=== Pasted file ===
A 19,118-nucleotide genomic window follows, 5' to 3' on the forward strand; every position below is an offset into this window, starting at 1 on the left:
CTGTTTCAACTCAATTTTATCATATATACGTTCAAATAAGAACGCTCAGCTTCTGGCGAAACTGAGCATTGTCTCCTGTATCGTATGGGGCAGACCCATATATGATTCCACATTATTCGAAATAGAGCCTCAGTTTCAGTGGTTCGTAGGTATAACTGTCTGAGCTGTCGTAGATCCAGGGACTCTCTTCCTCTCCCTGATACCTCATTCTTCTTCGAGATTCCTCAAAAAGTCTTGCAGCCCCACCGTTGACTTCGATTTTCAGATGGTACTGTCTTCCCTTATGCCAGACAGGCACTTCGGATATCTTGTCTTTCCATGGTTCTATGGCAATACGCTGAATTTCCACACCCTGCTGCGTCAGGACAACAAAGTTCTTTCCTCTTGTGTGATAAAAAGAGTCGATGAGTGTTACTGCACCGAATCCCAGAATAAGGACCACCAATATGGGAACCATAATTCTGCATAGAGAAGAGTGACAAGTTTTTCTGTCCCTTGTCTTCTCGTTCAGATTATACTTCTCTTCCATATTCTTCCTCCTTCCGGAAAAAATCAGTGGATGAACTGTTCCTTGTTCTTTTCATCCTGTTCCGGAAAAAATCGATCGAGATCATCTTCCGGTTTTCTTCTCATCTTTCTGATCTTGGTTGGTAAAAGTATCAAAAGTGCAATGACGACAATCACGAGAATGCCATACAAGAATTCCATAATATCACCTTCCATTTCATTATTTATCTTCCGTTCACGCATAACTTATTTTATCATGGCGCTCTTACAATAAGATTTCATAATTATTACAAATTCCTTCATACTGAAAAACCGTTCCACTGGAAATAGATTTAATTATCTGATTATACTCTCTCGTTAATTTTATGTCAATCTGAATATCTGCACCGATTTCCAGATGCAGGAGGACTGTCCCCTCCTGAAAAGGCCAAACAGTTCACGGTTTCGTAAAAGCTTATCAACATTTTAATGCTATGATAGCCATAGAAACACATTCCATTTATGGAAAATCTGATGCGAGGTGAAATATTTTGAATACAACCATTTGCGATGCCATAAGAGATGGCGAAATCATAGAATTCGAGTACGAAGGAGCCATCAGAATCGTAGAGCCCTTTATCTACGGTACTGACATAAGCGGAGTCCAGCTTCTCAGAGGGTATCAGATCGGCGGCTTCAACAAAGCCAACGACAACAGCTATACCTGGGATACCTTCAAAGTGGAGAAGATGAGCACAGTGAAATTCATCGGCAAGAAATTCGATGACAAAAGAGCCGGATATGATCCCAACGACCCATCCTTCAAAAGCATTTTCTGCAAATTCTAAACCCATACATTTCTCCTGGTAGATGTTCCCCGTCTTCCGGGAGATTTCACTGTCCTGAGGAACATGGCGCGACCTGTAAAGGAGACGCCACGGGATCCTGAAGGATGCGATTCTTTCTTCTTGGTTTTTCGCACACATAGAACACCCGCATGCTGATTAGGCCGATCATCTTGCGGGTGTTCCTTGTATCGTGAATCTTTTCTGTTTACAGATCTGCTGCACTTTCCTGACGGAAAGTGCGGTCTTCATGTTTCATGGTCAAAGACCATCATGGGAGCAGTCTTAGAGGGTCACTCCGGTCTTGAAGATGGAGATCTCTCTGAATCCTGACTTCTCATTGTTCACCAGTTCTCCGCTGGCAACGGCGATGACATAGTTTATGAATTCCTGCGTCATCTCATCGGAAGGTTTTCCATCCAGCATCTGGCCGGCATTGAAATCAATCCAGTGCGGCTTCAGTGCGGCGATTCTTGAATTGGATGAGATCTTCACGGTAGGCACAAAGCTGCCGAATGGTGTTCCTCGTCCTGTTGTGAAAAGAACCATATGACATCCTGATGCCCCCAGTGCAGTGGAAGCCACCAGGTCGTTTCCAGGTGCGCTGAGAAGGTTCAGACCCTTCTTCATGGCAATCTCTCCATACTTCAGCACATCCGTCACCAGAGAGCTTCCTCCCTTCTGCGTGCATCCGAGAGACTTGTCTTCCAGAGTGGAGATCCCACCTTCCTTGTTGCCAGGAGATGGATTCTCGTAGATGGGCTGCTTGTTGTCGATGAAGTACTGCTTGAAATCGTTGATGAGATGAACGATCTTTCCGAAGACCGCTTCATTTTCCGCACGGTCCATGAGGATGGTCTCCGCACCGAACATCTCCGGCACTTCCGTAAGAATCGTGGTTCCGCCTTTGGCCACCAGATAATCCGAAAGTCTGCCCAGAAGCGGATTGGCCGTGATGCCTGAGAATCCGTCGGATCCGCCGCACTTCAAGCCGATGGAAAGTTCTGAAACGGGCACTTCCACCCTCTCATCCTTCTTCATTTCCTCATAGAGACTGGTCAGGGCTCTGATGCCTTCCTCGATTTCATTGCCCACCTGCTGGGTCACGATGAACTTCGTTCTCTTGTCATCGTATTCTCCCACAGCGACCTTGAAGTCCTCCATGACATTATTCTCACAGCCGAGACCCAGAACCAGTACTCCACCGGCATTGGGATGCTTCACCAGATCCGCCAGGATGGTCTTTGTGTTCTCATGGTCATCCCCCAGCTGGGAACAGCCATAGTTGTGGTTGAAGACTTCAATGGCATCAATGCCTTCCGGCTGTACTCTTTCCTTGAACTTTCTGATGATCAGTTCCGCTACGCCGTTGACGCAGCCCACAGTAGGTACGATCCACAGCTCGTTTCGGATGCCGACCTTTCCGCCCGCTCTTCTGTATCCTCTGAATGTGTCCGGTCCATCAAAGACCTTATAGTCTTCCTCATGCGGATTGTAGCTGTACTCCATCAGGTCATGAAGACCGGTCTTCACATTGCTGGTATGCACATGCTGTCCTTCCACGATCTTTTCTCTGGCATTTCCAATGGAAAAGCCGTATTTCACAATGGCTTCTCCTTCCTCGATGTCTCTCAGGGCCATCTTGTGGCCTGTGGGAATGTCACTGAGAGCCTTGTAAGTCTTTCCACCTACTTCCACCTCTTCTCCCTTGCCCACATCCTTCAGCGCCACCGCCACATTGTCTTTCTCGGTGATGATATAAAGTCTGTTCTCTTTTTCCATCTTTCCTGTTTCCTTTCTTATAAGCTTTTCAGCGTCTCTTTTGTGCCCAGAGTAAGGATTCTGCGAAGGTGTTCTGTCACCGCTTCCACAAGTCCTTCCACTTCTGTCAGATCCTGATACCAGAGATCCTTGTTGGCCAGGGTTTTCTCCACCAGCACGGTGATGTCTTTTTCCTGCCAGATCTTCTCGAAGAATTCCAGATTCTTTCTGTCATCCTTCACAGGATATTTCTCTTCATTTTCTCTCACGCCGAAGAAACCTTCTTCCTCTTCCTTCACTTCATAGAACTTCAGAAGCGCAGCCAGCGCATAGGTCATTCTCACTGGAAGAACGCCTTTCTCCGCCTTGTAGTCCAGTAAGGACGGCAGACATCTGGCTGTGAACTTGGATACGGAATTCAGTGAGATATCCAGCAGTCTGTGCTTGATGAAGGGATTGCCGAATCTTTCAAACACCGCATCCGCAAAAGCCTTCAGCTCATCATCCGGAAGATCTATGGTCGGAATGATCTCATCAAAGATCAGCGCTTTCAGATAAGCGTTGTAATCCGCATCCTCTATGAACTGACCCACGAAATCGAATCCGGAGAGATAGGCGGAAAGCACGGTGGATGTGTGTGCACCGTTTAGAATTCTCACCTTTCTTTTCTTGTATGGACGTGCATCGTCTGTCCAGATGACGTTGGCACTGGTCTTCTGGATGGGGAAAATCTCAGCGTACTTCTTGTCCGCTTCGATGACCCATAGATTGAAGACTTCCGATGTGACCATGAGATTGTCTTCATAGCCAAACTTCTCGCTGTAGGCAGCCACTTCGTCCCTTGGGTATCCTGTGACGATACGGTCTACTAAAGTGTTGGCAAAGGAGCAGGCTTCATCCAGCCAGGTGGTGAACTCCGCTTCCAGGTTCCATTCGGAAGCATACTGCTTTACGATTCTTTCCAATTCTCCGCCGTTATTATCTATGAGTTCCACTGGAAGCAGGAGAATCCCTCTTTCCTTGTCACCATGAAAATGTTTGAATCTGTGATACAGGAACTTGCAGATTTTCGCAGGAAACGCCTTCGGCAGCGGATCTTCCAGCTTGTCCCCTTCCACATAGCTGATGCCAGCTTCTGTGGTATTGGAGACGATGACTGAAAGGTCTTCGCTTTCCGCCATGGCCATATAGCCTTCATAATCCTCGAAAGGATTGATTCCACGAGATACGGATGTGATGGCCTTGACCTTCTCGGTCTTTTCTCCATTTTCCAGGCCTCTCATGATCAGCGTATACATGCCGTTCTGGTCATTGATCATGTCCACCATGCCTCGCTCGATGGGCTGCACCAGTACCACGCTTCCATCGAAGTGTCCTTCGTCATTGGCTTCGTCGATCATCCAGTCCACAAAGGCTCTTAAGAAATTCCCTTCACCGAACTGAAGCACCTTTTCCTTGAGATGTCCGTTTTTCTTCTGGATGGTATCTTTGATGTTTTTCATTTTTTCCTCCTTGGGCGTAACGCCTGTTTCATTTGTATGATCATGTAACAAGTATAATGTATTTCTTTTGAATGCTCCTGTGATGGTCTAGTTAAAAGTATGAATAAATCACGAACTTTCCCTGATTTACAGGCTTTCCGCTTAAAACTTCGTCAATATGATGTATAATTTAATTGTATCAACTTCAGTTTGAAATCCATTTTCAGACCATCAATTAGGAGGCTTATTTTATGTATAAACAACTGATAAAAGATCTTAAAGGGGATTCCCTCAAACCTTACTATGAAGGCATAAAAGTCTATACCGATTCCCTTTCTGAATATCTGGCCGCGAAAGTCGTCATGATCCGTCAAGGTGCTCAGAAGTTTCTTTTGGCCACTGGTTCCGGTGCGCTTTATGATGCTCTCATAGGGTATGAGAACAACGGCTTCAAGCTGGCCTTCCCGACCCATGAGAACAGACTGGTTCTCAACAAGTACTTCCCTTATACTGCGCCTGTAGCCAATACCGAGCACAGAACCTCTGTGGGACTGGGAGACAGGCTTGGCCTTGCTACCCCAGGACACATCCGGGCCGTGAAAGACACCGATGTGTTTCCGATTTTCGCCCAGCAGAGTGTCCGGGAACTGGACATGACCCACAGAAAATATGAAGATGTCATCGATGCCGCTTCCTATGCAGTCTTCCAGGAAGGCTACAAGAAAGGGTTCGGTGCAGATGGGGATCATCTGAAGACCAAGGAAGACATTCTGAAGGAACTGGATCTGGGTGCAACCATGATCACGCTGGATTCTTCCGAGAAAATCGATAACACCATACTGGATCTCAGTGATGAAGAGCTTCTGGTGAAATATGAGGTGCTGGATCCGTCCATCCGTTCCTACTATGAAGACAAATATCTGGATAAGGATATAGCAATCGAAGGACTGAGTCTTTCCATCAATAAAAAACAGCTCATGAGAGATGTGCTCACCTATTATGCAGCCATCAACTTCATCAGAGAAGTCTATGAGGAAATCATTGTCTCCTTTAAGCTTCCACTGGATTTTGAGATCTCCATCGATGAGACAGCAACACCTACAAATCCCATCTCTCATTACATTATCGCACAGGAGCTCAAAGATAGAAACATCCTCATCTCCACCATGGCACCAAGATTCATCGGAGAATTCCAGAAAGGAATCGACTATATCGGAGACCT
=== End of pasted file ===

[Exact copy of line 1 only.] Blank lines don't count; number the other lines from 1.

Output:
A 19,118-nucleotide genomic window follows, 5' to 3' on the forward strand; every position below is an offset into this window, starting at 1 on the left: